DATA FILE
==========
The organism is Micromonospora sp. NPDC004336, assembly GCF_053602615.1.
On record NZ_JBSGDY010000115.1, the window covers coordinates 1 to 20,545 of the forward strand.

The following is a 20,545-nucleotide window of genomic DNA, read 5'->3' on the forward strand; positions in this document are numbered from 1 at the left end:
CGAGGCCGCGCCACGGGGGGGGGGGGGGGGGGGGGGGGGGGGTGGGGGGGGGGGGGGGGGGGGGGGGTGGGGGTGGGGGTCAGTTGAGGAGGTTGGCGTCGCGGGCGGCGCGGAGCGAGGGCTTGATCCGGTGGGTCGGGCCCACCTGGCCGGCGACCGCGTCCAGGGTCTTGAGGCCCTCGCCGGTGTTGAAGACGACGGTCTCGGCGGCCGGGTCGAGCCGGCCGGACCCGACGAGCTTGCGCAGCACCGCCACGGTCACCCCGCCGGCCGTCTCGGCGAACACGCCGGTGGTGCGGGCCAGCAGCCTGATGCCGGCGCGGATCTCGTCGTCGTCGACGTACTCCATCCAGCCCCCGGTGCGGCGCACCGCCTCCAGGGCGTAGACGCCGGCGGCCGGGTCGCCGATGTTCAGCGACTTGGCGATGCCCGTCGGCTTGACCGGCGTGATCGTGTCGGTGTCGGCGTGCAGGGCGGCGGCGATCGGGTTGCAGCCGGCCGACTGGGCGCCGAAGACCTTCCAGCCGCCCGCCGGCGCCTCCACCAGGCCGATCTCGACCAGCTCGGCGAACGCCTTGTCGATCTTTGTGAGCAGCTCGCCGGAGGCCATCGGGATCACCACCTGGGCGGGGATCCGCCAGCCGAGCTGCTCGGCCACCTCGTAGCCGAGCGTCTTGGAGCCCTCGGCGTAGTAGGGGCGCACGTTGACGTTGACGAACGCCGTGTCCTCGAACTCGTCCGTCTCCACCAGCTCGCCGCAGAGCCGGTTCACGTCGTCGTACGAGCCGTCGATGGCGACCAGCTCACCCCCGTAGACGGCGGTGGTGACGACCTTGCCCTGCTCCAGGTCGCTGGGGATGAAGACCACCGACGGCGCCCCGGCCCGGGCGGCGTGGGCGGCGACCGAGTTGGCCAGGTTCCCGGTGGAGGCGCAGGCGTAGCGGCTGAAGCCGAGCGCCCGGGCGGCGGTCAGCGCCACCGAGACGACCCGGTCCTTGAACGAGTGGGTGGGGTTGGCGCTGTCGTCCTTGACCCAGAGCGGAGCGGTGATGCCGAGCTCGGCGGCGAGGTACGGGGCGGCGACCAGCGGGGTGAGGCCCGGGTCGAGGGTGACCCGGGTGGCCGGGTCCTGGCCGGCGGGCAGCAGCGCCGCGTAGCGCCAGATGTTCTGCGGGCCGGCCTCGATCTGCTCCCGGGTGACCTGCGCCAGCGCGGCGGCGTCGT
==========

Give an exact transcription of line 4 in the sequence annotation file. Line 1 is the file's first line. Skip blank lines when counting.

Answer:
CGAGGCCGCGCCACGGGGGGGGGGGGGGGGGGGGGGGGGGGGTGGGGGGGGGGGGGGGGGGGGGGGGTGGGGGTGGGGGTCAGTTGAGGAGGTTGGCGTCGCGGGCGGCGCGGAGCGAGGGCTTGATCCGGTGGGTCGGGCCCACCTGGCCGGCGACCGCGTCCAGGGTCTTGAGGCCCTCGCCGGTGTTGAAGACGACGGTCTCGGCGGCCGGGTCGAGCCGGCCGGACCCGACGAGCTTGCGCAGCACCGCCACGGTCACCCCGCCGGCCGTCTCGGCGAACACGCCGGTGGTGCGGGCCAGCAGCCTGATGCCGGCGCGGATCTCGTCGTCGTCGACGTACTCCATCCAGCCCCCGGTGCGGCGCACCGCCTCCAGGGCGTAGACGCCGGCGGCCGGGTCGCCGATGTTCAGCGACTTGGCGATGCCCGTCGGCTTGACCGGCGTGATCGTGTCGGTGTCGGCGTGCAGGGCGGCGGCGATCGGGTTGCAGCCGGCCGACTGGGCGCCGAAGACCTTCCAGCCGCCCGCCGGCGCCTCCACCAGGCCGATCTCGACCAGCTCGGCGAACGCCTTGTCGATCTTTGTGAGCAGCTCGCCGGAGGCCATCGGGATCACCACCTGGGCGGGGATCCGCCAGCCGAGCTGCTCGGCCACCTCGTAGCCGAGCGTCTTGGAGCCCTCGGCGTAGTAGGGGCGCACGTTGACGTTGACGAACGCCGTGTCCTCGAACTCGTCCGTCTCCACCAGCTCGCCGCAGAGCCGGTTCACGTCGTCGTACGAGCCGTCGATGGCGACCAGCTCACCCCCGTAGACGGCGGTGGTGACGACCTTGCCCTGCTCCAGGTCGCTGGGGATGAAGACCACCGACGGCGCCCCGGCCCGGGCGGCGTGGGCGGCGACCGAGTTGGCCAGGTTCCCGGTGGAGGCGCAGGCGTAGCGGCTGAAGCCGAGCGCCCGGGCGGCGGTCAGCGCCACCGAGACGACCCGGTCCTTGAACGAGTGGGTGGGGTTGGCGCTGTCGTCCTTGACCCAGAGCGGAGCGGTGATGCCGAGCTCGGCGGCGAGGTACGGGGCGGCGACCAGCGGGGTGAGGCCCGGGTCGAGGGTGACCCGGGTGGCCGGGTCCTGGCCGGCGGGCAGCAGCGCCGCGTAGCGCCAGATGTTCTGCGGGCCGGCCTCGATCTGCTCCCGGGTGACCTGCGCCAGCGCGGCGGCGTCGT